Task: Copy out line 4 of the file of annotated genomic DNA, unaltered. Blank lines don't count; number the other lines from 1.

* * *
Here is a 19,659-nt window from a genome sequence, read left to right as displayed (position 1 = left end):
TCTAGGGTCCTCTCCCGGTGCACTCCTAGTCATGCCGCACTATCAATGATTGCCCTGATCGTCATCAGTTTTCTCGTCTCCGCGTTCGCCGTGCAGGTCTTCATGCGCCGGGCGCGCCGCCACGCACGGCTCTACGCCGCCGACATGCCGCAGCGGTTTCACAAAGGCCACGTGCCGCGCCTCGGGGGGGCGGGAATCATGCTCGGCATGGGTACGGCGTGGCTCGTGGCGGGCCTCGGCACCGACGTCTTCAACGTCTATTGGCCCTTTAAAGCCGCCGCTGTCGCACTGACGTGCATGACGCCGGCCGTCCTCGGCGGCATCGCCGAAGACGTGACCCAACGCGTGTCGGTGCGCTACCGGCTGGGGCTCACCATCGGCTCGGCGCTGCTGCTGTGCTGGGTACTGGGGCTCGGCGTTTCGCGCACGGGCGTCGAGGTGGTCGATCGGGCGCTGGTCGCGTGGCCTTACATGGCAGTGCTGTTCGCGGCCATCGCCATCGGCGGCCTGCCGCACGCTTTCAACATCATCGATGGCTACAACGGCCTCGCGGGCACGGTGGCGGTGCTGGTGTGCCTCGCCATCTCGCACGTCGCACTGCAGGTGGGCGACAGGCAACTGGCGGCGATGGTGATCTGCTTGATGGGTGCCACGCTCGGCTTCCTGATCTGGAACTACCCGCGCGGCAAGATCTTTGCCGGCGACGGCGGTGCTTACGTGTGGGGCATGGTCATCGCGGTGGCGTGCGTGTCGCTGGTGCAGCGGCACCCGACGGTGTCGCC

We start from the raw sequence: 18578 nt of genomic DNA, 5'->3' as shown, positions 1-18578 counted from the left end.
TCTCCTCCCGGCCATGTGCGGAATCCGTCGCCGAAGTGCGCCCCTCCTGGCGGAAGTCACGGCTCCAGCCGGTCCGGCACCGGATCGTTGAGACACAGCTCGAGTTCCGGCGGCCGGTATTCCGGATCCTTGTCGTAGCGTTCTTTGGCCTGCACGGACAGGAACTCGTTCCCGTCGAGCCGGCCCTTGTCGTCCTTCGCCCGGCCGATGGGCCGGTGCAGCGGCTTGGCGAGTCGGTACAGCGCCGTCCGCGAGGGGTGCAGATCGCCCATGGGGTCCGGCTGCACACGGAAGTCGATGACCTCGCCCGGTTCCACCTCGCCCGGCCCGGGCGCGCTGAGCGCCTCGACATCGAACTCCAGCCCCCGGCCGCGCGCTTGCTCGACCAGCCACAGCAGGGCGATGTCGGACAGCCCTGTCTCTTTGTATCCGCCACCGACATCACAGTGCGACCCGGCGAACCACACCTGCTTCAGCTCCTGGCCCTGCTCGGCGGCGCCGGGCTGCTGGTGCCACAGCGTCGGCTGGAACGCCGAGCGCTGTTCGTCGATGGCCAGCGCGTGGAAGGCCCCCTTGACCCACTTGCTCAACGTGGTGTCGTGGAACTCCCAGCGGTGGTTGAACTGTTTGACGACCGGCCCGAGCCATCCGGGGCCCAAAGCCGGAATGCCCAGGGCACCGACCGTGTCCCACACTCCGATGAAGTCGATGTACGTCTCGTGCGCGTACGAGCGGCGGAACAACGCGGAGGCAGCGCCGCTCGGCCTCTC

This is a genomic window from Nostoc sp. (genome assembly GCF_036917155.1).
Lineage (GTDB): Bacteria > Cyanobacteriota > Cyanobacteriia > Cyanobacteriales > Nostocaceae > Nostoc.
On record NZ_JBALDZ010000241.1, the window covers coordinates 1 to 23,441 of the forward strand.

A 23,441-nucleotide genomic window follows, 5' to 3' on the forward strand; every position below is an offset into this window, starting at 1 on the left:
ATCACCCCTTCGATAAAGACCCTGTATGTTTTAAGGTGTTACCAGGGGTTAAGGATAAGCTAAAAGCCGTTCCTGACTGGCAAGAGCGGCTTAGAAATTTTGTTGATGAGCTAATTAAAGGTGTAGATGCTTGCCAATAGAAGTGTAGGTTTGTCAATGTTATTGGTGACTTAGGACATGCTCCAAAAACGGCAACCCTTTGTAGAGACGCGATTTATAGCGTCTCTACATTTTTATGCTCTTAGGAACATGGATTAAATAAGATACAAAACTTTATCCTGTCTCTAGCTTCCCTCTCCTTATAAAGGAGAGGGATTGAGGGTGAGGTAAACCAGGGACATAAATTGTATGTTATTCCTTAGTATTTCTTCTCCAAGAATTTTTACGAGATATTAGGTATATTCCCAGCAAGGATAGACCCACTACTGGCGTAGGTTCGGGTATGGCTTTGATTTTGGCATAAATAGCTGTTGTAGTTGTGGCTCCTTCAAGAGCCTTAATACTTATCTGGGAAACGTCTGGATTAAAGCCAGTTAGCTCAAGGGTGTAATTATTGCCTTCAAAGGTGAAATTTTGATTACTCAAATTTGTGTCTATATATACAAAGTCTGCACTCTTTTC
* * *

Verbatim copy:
TCTCCTCCCGGCCATGTGCGGAATCCGTCGCCGAAGTGCGCCCCTCCTGGCGGAAGTCACGGCTCCAGCCGGTCCGGCACCGGATCGTTGAGACACAGCTCGAGTTCCGGCGGCCGGTATTCCGGATCCTTGTCGTAGCGTTCTTTGGCCTGCACGGACAGGAACTCGTTCCCGTCGAGCCGGCCCTTGTCGTCCTTCGCCCGGCCGATGGGCCGGTGCAGCGGCTTGGCGAGTCGGTACAGCGCCGTCCGCGAGGGGTGCAGATCGCCCATGGGGTCCGGCTGCACACGGAAGTCGATGACCTCGCCCGGTTCCACCTCGCCCGGCCCGGGCGCGCTGAGCGCCTCGACATCGAACTCCAGCCCCCGGCCGCGCGCTTGCTCGACCAGCCACAGCAGGGCGATGTCGGACAGCCCTGTCTCTTTGTATCCGCCACCGACATCACAGTGCGACCCGGCGAACCACACCTGCTTCAGCTCCTGGCCCTGCTCGGCGGCGCCGGGCTGCTGGTGCCACAGCGTCGGCTGGAACGCCGAGCGCTGTTCGTCGATGGCCAGCGCGTGGAAGGCCCCCTTGACCCACTTGCTCAACGTGGTGTCGTGGAACTCCCAGCGGTGGTTGAACTGTTTGACGACCGGCCCGAGCCATCCGGGGCCCAAAGCCGGAATGCCCAGGGCACCGACCGTGTCCCACACTCCGATGAAGTCGATGTACGTCTCGTGCGCGTACGAGCGGCGGAACAACGCGGAGGCAGCGCCGCTCGGCCTCTC